ZURICH, March 13 (Reuters) - Novartis on Monday won U.S. Food and Drug Administration approval for Kisqali to treat postmenopausal women with a difficult-to-treat form of breast cancer, challenging Pfizer’s fast-growing Ibrance.
The approval for Kisqali, previously known as LEE011 and to be administered in combination with letrozole, is for first-line treatment of hormone receptor positive, human epidermal growth factor receptor-2 negative (HR+/HER2-) advanced or metastatic breast cancer, Novartis said in a statement.
The Swiss drugmaker considers the targeted drug as among its stable of new medicines with blockbuster potential for annual revenue in the billions of dollars.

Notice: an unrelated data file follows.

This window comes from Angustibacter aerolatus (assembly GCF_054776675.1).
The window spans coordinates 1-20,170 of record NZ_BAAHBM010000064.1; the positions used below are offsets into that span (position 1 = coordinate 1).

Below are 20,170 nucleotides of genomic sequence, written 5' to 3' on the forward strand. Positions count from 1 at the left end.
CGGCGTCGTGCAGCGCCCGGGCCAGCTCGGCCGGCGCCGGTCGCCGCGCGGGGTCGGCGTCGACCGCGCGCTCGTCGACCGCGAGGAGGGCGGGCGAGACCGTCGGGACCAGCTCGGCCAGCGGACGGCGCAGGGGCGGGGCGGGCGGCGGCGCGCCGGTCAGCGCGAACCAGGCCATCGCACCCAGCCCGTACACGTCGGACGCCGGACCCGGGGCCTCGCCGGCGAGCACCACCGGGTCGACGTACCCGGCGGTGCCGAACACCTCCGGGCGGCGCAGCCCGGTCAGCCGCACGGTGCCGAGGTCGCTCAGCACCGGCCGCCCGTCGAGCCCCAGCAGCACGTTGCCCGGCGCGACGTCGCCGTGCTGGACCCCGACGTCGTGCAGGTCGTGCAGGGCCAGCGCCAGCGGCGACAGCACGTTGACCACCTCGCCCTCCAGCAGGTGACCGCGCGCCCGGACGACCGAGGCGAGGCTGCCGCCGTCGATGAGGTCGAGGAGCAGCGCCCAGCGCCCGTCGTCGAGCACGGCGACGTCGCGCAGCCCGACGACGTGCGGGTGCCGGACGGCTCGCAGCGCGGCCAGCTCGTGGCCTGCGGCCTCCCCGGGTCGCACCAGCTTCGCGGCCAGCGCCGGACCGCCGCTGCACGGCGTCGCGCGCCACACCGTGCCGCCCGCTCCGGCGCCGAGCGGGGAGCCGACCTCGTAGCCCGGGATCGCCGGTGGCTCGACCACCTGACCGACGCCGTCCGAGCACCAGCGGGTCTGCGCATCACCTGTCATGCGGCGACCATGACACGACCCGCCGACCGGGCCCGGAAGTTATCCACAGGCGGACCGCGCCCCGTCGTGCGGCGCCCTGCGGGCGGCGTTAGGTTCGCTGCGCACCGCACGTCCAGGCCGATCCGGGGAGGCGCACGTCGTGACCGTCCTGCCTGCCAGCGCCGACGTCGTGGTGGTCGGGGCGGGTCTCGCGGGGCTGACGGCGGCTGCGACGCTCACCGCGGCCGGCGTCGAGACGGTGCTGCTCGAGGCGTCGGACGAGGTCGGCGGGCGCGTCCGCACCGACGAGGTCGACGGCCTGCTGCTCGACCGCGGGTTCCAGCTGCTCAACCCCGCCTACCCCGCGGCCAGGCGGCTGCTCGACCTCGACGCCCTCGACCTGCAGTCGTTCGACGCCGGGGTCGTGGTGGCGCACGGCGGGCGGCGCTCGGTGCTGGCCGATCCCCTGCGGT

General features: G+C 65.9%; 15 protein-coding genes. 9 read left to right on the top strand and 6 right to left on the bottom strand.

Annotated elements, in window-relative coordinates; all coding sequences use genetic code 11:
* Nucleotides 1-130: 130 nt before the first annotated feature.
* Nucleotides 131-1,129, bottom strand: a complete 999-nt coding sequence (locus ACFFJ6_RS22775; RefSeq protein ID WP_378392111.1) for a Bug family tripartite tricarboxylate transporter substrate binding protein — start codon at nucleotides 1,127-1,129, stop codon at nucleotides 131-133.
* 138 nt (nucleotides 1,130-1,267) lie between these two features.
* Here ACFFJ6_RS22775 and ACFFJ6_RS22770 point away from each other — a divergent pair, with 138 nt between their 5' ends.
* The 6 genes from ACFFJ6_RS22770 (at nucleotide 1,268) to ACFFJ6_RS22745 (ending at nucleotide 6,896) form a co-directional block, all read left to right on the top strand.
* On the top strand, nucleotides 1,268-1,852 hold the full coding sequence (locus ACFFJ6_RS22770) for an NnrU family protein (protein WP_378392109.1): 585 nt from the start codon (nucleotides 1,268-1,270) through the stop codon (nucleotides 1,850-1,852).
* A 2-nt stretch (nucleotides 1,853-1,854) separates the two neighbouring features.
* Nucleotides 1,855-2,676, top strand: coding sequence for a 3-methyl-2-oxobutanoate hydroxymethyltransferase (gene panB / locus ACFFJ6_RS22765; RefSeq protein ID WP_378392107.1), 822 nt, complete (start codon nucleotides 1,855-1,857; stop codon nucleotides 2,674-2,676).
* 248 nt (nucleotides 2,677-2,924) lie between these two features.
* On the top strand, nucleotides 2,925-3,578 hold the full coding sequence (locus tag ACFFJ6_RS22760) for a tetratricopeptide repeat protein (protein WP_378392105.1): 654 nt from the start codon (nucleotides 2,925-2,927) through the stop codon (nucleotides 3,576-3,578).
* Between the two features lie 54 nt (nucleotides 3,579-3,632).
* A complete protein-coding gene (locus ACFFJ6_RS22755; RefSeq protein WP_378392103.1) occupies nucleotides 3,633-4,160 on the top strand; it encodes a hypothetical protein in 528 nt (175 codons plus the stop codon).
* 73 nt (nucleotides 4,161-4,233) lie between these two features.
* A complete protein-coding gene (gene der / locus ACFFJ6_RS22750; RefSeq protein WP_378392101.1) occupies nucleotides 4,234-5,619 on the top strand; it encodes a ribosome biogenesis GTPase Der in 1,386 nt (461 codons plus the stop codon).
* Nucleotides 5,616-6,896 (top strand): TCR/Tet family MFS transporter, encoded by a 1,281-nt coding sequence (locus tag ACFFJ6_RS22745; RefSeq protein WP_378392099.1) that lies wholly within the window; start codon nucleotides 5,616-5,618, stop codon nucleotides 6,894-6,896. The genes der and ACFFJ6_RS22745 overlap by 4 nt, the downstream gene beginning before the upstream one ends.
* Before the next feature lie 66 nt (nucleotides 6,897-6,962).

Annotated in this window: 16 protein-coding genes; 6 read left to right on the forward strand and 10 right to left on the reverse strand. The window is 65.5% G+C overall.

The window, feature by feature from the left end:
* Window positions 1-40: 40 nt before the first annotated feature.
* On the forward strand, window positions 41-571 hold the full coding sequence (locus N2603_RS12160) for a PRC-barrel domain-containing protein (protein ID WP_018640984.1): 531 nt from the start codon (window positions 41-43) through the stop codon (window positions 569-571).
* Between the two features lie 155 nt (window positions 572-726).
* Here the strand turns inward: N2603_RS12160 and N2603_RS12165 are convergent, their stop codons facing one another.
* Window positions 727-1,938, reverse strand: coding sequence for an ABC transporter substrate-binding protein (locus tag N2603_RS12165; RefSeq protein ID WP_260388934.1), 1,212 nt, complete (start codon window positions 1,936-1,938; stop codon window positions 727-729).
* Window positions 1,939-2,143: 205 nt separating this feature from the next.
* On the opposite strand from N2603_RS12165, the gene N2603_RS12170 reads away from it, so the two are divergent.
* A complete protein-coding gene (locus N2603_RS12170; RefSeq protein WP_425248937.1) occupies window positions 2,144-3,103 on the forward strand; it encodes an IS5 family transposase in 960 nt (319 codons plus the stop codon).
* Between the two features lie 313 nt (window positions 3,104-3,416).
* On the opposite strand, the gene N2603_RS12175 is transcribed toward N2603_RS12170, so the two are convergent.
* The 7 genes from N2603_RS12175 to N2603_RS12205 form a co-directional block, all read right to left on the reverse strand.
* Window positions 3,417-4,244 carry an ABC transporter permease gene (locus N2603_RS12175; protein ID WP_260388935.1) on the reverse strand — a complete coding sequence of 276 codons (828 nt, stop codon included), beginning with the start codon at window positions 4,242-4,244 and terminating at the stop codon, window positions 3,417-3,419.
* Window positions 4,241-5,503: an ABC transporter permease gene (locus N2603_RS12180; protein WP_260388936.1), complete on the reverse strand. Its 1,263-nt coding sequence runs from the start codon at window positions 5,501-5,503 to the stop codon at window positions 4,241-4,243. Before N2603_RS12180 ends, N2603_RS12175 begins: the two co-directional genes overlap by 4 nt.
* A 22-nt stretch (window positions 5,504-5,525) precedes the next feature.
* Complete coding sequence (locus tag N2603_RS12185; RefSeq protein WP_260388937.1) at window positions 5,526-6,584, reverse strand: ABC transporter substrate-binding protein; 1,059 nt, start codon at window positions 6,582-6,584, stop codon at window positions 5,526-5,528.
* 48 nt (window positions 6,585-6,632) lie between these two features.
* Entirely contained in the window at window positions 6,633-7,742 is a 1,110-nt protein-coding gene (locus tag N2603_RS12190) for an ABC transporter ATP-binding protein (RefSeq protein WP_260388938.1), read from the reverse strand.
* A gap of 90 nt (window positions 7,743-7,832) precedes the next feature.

After Novartis secured the FDA’s fast-track review status late last year, this quick approval now provides the jump-off point for the Swiss company to challenge Pfizer’s Ibrance drug in initial treatment of this patient population. Pfizer’s $10,000-per-month drug hit about $2.1 billion in sales in 2016.
A once-daily oral dose of Kisqali plus letrozole reduced the risk of disease progression or death by 44 percent over letrozole alone, according to results of a study released last year. More than half of patients with measurable disease taking the drug combination saw a tumour burden reduction of at least 30 percent, Novartis said on Monday.
“This is a significant result for women with this serious form of breast cancer,” said Gabriel N. Hortobagyi, a professor of medicine at the University of Texas’ MD Anderson Cancer Center and principal investigator on the Kisqali study, in the statement from Novartis.
Novartis’ drug is also under review in Europe. (Reporting by John Miller; Editing by Alison Williams)